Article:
PC Games 2015

2014 is dead—nyoooo! It was pretty good, but it could do nothing to halt the unstoppable wave of new games 2015 will bring. There are talky games, shooty games, driving games, games that let you bake bread and games that let you become bread. There are new monsters to kill, new plot twists to uncover and new armies to command; it’s going to be awesome.

Home computer games became popular following the video game crash of 1983, particularly in Europe, leading to the era of the "bedroom coder". These publications provided game code that could be typed into a computer and played, encouraging readers to submit their own software to competitions.[5] Microchess was one of the first games for microcomputers which was sold to the public. First sold in 1977, Microchess eventually sold over 50,000 copies on cassette tape. Home computer games became popular following the video game crash of 1983, particularly in Europe, leading to the era of the "bedroom coder". By 1988, the enormous popularity of the Nintendo Entertainment System had greatly affected the computer-game industry. The 1993 release of Doom on the PC was a breakthrough in 3D graphics, and was soon ported to various game consoles in a general shift toward greater realism.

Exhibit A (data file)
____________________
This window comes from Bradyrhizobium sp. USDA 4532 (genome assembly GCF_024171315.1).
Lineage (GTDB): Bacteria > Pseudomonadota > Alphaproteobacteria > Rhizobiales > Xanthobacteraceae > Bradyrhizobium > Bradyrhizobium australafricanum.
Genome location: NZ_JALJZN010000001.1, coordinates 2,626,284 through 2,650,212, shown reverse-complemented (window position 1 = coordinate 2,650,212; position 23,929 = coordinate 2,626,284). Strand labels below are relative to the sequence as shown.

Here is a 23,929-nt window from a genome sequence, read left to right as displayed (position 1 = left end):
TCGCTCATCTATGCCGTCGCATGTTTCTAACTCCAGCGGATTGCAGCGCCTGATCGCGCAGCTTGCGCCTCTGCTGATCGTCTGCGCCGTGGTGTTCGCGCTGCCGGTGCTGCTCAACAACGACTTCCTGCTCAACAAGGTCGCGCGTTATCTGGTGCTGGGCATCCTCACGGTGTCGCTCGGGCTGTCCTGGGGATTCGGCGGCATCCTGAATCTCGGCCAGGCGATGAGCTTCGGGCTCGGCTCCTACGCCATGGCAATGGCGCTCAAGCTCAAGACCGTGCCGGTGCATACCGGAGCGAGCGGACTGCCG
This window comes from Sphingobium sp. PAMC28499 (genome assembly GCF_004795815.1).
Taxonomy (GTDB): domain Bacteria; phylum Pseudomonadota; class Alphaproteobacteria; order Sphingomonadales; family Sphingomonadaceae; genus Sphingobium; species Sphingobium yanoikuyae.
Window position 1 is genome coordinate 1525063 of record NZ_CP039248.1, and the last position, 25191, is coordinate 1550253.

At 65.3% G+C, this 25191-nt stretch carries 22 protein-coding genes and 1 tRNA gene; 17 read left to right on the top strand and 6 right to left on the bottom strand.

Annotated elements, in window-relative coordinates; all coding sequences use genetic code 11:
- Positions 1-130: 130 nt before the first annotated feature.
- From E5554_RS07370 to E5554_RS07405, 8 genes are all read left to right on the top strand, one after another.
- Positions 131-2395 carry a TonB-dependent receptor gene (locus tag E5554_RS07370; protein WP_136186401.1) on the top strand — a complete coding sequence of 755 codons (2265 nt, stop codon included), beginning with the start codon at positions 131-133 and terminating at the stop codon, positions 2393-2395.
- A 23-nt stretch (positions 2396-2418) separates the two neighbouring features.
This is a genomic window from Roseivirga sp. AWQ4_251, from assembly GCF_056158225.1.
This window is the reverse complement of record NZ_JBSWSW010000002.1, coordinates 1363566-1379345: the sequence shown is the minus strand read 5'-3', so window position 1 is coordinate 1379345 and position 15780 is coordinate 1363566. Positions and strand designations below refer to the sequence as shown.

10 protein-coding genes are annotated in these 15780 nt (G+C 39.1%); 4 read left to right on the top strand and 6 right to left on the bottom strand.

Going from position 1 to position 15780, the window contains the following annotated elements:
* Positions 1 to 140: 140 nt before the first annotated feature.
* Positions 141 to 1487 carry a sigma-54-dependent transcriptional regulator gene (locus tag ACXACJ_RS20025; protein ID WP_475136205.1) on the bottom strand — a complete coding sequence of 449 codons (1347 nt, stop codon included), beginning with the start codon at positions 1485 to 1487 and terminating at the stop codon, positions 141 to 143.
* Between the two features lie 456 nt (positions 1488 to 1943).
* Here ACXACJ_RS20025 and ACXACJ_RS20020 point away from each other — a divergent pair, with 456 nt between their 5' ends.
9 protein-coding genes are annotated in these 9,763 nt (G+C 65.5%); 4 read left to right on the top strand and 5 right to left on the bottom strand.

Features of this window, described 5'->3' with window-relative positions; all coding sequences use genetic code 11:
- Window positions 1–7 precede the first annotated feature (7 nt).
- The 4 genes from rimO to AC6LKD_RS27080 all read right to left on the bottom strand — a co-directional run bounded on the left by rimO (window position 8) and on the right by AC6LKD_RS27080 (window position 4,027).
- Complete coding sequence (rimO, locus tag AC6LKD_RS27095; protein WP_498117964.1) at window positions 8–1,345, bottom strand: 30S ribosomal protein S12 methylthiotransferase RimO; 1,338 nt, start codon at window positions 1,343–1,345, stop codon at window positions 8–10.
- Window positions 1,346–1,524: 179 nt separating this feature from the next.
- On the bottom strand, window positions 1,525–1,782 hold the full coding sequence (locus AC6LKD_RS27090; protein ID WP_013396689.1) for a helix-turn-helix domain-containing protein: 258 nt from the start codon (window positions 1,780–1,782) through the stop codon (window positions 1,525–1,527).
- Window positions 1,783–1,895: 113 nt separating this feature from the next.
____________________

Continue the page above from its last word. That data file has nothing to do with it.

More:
(The game Les Manley 2 satirized this by depicting two beautiful women exhaust the hero in bed, by requesting that he again explain the difference between extended and expanded memory.) Computer Gaming World provided technical assistance to its writers to help install games for review.[32] By 1996, the growing popularity of Microsoft Windows simplified device driver and memory management. Tomb Raider in 1996 was one of the first 3D third-person shooter games and was praised for its revolutionary graphics. Although personal computers only became popular with the development of the microprocessor and microcomputer, computer gaming on mainframes and minicomputers had previously already existed. By the end of 1989, however, most publishers moved to at supporting at least 320x200 MCGA, a subset of VGA.[21] VGA gave the PC graphics that outmatched the Commodore Amiga. Although personal computers only became popular with the development of the microprocessor and microcomputer, computer gaming on mainframes and minicomputers had previously already existed. These publications provided game code that could be typed into a computer and played, encouraging readers to submit their own software to competitions.[5] Microchess was one of the first games for microcomputers which was sold to the public.